Bleach: Dark Souls Nintendo DS review
A fresh spin on the fighting genre hits the NIntendo DS. Michael checks out Bleach: Dark Souls...
In the interests of full, honest journalistic disclosure, I should reveal that I know next to nothing about the Bleach anime/manga series. I gather it is immensely popular with The Geeky Young.- those small fellows that gather in my local library and play on their PSPs or battle with Yu-Gi-Oh cards or read Death Note books, the teens and tweens I silently curse as my knees crack and back creaks from the strain of bending to pick up a Bitter Old Man comic, probably written by Warren Ellis, off the shelf. As they beam with hope and guffaw with unfettered joy, I skulk back to my shadowy hovel alone.
On one level, therefore, playing Bleach: Dark Souls is a fool’s errand. Like many licensed games from the manga-anime world of geekery, it is an exercise in straightforward niche appeal. Unlike film tie-ins and other cash-grabs, Dark Souls is utter fan service. To make matters worse, it is the second game taken from the series for the DS, coming after the critically-lauded Bleach: The Blade Of Fate. I should highlight at this point that these Bleach titles have been developed by Treasure, the team behind some of the tightest, perfectly-formed games in the history of the medium (see: Ikaruga, Gunstar Heroes, Sin And Punishment, Bangai-O), a fact that gives these franchise adaptations much more notability than the pile of lazy junk out there. With both of these games, Treasure have sought to create a deep, innovative, handheld twist on the fighting genre — taking the speed and action of Street Fighter et al, and blending them with extra gameplay opportunities afforded by the DS system.
The story, housed in its own mode, is utter poppycock. This isn’t a veiled swipe against the manga series, but the narrative cooked up here is murky and hard to follow, especially for those who aren’t familiar with Hollows, the Soul Society or Soul Reapers. It is split up into short bouts and minigames, which are spread over a layout that looks like a flowchart; the player is allowed to navigate these encounters with a (shallow) semblance of freedom, but it is highly contrived stuff. For the most part, the dialogues and developments are thinly-veiled excuses to introduce as many of the 44 character strong roster as possible (it’s a back-of-the-box quote!) — a quirk which results in utter confusion as new protagonists pop up at random, with little explanation or introduction, merely to say ‘I challenge you!’. Fans will be on top of this, of course, but even with the handy glossary that guides the novice through the mass of pseudo-fantasy, half-Japanese jargon, this framework is simply not compelling or inviting.
The core gameplay, however, is wholly impressive and intriguing. Treasure have worked very well to render the distinctive, beautiful character designs by manga artist Tite Kubo as sprites on the small screen, with fluid animations as well. Characters come in all shapes and sizes, with special disciplines and distinct fighting styles between them, meaning there is a great deal of variety. The battles themselves occur on two plains, between which the player can hop with the press of a button, and can accommodate up to four fully-formed characters (more when monsters and goons are involved, which is where it gets frustratingly hectic), giving Dark Souls a very different feel to many 2D Street Fighter clones.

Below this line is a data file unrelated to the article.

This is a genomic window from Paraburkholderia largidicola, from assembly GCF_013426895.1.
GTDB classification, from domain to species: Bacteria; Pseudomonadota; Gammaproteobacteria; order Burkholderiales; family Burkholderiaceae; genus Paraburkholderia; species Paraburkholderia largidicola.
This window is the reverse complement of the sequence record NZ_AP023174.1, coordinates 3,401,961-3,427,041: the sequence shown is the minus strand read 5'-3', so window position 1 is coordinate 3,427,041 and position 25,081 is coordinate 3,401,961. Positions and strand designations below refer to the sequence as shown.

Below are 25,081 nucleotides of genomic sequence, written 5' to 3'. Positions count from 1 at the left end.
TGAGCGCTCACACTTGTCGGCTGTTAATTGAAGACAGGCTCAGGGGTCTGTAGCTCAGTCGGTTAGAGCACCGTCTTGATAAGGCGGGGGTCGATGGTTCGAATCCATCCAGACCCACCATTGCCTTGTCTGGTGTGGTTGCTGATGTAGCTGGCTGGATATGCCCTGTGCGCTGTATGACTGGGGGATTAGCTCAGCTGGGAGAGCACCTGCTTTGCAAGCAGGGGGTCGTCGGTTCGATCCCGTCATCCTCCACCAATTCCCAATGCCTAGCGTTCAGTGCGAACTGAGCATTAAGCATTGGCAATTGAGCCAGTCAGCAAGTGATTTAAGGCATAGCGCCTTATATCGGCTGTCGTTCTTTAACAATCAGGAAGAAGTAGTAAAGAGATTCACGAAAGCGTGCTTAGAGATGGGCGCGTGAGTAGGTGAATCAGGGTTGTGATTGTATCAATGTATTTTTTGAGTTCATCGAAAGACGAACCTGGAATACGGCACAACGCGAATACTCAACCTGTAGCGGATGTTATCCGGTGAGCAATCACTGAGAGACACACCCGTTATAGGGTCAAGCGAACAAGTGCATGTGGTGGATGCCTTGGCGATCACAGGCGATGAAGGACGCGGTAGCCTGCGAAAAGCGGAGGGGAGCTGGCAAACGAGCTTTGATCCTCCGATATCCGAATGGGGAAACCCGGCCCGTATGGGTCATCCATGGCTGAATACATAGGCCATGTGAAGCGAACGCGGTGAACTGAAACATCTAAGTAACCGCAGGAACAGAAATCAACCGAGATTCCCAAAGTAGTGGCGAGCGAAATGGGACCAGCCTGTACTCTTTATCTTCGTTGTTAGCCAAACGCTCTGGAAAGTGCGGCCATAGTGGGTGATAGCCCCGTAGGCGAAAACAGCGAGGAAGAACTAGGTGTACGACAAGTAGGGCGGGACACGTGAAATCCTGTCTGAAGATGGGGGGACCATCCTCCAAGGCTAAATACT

The basic fighting is easy to pick up, with quarter-circles and other staples of the special move skill-set cropping up, but there is an almost awe-inspiring amount of depth. While the top screen deals with the blow-by-blow action, the touch screen works as a hub for various power ups and special moves, which are represented by buttons and Spirit Cards. These cards can be used during battle, and can effect play with increased attack or defence, or restrict the enemies’ stats or movements. They may bring danger of severe hand cramp or DS-fingerprints, but these additions add a lot of strategy to the frantic fighting. Furthermore, the Deck Construction mode allows players to create their own distinct set-up, with shedloads of cards unlocked through play, or bought at an in-game shop (which also contains fanboy saliva bait like alternate costumes, artwork and voice tracks). This customisation is also bolstered by the opportunity to make your own ‘Reiju’ deck, which gives permanent boosts to the character’s abilities.
With Bleach: Dark Souls, Treasure have produced a great, new spin on the fighting genre. The game has its own ideas, and is polished enough to overcome the intimidatingly exclusive baggage of its licence. What’s more, it has a mixture of multiplayer options, including online battles over WI-FI, and wireless single-cart and multi-cart play. With the depth of creativity and possibility to be found in its Deck Construction mode, as well as the large choice of characters on offer, it can be easy to see the game living far beyond its initial grace period.